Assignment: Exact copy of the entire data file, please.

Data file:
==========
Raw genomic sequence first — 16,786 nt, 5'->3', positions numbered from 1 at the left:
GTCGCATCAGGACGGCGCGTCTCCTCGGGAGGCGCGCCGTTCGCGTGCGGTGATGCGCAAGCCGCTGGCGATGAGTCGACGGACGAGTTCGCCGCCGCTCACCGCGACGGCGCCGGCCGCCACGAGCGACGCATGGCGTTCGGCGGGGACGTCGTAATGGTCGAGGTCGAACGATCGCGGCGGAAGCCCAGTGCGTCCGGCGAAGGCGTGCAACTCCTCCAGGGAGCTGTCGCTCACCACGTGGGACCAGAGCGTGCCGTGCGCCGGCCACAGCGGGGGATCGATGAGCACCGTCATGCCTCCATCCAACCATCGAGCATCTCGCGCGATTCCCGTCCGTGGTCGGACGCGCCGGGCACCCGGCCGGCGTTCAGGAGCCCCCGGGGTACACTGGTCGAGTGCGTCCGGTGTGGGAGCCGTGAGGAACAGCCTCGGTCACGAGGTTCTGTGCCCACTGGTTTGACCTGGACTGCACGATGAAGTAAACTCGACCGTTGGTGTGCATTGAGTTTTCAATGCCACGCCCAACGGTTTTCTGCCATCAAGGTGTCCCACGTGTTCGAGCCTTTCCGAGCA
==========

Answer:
Raw genomic sequence first — 16,786 nt, 5'->3', positions numbered from 1 at the left:
GTCGCATCAGGACGGCGCGTCTCCTCGGGAGGCGCGCCGTTCGCGTGCGGTGATGCGCAAGCCGCTGGCGATGAGTCGACGGACGAGTTCGCCGCCGCTCACCGCGACGGCGCCGGCCGCCACGAGCGACGCATGGCGTTCGGCGGGGACGTCGTAATGGTCGAGGTCGAACGATCGCGGCGGAAGCCCAGTGCGTCCGGCGAAGGCGTGCAACTCCTCCAGGGAGCTGTCGCTCACCACGTGGGACCAGAGCGTGCCGTGCGCCGGCCACAGCGGGGGATCGATGAGCACCGTCATGCCTCCATCCAACCATCGAGCATCTCGCGCGATTCCCGTCCGTGGTCGGACGCGCCGGGCACCCGGCCGGCGTTCAGGAGCCCCCGGGGTACACTGGTCGAGTGCGTCCGGTGTGGGAGCCGTGAGGAACAGCCTCGGTCACGAGGTTCTGTGCCCACTGGTTTGACCTGGACTGCACGATGAAGTAAACTCGACCGTTGGTGTGCATTGAGTTTTCAATGCCACGCCCAACGGTTTTCTGCCATCAAGGTGTCCCACGTGTTCGAGCCTTTCCGAGCA